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Cahow Project Update – end of Q1 2023


Our vision is to enhance the Caribbean way of life through genomics to empower precision medicine and conserve our picturesque environment. We have chosen to start expanding genomic capacity in Bermuda first, with the launch of our first conservation genomics project on the national bird, the Bermuda cahow. 

A thriving species with over one million strong, they were believed to be extinct by the 1620s. However 36 birds were found 330 years later in Castle Harbour, making it one of approximately 350 “Lazarus species” in the world. 

Dr David Wingate, a world renowned Bermudian scientist, dedicated his life’s work to restore their population. With his invaluable consultation, the cahow project was birthed in 2020.

Genomics provides effective tools to characterize biodiversity, with publicly available reference genomes greatly assisting biodiversity assessment, conservation, and restoration efforts by providing evidence for scientifically informed management decisions. Phase 1 of this project aims to create a high-quality reference genome to better understand cahow health, determine genetic diversity, and track the findings over successive generations.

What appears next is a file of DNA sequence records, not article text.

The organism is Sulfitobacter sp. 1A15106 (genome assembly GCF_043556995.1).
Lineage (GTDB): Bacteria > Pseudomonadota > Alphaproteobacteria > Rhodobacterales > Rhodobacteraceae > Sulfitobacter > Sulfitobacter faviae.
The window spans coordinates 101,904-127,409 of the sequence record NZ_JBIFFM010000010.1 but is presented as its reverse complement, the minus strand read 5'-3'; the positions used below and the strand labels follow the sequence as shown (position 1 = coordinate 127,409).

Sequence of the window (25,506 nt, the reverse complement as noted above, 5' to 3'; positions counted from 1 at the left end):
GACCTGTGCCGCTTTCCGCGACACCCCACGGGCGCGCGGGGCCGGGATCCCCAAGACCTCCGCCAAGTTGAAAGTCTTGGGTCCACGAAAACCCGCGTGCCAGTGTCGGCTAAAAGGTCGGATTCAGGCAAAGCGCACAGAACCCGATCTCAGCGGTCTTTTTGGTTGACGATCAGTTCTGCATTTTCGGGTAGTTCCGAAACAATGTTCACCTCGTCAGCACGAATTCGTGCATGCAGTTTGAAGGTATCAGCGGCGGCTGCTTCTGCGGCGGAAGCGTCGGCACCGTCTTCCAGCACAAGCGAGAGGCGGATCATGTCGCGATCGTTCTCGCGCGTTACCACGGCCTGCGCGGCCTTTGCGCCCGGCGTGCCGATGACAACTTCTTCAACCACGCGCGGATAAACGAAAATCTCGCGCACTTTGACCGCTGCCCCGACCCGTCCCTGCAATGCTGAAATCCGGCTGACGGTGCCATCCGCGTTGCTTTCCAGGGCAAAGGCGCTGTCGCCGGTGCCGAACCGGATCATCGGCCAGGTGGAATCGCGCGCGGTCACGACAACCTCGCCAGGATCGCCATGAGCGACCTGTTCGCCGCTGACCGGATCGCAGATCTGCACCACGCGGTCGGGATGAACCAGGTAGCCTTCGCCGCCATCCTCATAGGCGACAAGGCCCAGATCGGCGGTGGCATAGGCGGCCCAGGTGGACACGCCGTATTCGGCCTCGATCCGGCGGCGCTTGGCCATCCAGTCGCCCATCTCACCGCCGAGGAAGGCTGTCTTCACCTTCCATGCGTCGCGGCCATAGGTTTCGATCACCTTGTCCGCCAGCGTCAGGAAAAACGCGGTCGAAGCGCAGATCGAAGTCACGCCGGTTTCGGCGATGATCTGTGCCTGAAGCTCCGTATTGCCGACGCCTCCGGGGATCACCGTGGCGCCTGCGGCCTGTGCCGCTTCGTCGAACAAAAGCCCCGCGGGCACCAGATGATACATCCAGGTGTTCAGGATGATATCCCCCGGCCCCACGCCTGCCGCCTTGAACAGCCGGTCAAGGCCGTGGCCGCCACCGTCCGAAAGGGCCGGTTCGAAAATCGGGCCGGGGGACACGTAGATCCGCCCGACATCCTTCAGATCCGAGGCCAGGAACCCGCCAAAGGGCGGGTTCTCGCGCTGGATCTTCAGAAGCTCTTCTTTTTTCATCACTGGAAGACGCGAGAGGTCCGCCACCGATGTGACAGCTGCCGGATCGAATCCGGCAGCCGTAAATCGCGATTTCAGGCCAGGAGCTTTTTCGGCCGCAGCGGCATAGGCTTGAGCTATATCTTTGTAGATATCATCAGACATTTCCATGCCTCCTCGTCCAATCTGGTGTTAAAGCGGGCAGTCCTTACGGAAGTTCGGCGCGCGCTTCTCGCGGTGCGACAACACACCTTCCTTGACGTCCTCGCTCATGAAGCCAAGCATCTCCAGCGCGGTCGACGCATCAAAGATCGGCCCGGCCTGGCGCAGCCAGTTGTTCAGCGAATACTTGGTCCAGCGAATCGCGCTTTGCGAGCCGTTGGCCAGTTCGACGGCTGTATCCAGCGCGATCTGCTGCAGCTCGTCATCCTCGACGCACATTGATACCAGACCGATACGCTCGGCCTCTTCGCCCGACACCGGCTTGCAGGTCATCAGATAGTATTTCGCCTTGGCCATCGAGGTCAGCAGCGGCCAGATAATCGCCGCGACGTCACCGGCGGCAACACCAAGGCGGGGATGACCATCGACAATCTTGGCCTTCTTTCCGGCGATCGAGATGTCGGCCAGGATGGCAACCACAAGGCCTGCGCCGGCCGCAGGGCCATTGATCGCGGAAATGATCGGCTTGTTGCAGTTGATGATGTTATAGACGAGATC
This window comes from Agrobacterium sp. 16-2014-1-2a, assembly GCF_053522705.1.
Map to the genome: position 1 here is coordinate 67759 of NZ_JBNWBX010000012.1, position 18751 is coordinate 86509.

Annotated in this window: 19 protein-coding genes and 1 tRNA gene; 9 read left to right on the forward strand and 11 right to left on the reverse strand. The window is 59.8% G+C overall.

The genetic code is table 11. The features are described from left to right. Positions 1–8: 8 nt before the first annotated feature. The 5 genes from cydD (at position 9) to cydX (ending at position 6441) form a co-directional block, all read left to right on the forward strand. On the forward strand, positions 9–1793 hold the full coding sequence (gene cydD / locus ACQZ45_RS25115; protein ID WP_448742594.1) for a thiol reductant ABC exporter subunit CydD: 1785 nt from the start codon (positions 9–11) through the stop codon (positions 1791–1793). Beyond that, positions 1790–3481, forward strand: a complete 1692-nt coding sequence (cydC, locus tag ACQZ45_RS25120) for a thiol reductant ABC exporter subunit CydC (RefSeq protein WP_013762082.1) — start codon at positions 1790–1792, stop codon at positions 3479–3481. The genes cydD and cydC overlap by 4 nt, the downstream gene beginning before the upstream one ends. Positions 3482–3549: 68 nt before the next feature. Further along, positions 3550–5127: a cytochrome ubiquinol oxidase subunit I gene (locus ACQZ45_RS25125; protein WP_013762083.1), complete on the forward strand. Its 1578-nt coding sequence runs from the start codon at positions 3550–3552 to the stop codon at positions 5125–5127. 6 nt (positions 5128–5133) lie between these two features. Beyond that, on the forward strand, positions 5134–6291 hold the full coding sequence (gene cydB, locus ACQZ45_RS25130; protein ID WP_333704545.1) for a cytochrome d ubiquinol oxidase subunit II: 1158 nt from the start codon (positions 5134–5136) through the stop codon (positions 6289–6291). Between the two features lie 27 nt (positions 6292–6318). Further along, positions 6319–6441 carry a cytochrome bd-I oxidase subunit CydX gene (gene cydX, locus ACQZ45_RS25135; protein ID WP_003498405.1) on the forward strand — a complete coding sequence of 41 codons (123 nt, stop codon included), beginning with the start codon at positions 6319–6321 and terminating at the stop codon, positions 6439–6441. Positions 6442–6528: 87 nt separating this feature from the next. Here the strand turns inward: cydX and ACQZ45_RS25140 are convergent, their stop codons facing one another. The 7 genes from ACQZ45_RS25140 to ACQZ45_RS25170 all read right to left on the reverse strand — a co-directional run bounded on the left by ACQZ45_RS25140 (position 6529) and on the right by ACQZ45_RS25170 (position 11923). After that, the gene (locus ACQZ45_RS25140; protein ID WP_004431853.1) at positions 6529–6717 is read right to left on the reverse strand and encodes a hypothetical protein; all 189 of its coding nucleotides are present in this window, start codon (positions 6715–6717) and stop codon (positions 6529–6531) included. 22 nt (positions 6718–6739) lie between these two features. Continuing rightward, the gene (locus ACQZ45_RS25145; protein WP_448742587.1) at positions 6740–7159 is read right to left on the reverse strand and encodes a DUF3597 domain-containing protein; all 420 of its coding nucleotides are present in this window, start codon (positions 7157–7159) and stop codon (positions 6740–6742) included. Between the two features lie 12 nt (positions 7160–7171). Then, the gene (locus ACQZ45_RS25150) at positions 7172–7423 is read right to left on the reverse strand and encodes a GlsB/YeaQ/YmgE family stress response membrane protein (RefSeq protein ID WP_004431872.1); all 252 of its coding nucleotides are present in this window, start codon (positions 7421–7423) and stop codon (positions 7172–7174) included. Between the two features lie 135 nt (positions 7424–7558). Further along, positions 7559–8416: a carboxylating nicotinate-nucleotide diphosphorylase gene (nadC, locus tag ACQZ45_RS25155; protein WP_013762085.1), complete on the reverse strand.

We are proud to report that we have successfully obtained cahow blood samples and have chosen the bird for the reference genome analysis. High quality DNA was extracted at our Biodiversity Research Laboratory at the Bermuda College which allows for the whole genome sequencing to commence.

This work is in collaboration with Professor Miten Jain of Northeastern University, Jeremy Madeiros of Department of Environment and Natural Resources, Letizia Campioni of Bermuda Petrel Biomonitoring Project and Jean-Pierre Rouja of Nonsuch Expeditions.

Our Laboratory Manager, Tahdae Tucker, has travelled to Professor Jain’s lab where an Oxford Nanopore Technologies Field Specialist will also join for technical support. The work will lead to the data analysis step where an assembly of the draft genome will be made.

This project is supported by Oxford Nanopore Technologies and the Department of Environment and National Resources and is co-funded by the Bermuda Zoological Society and American Conservation Partnership.

Author: Carla Zuill (Public Relations Officer)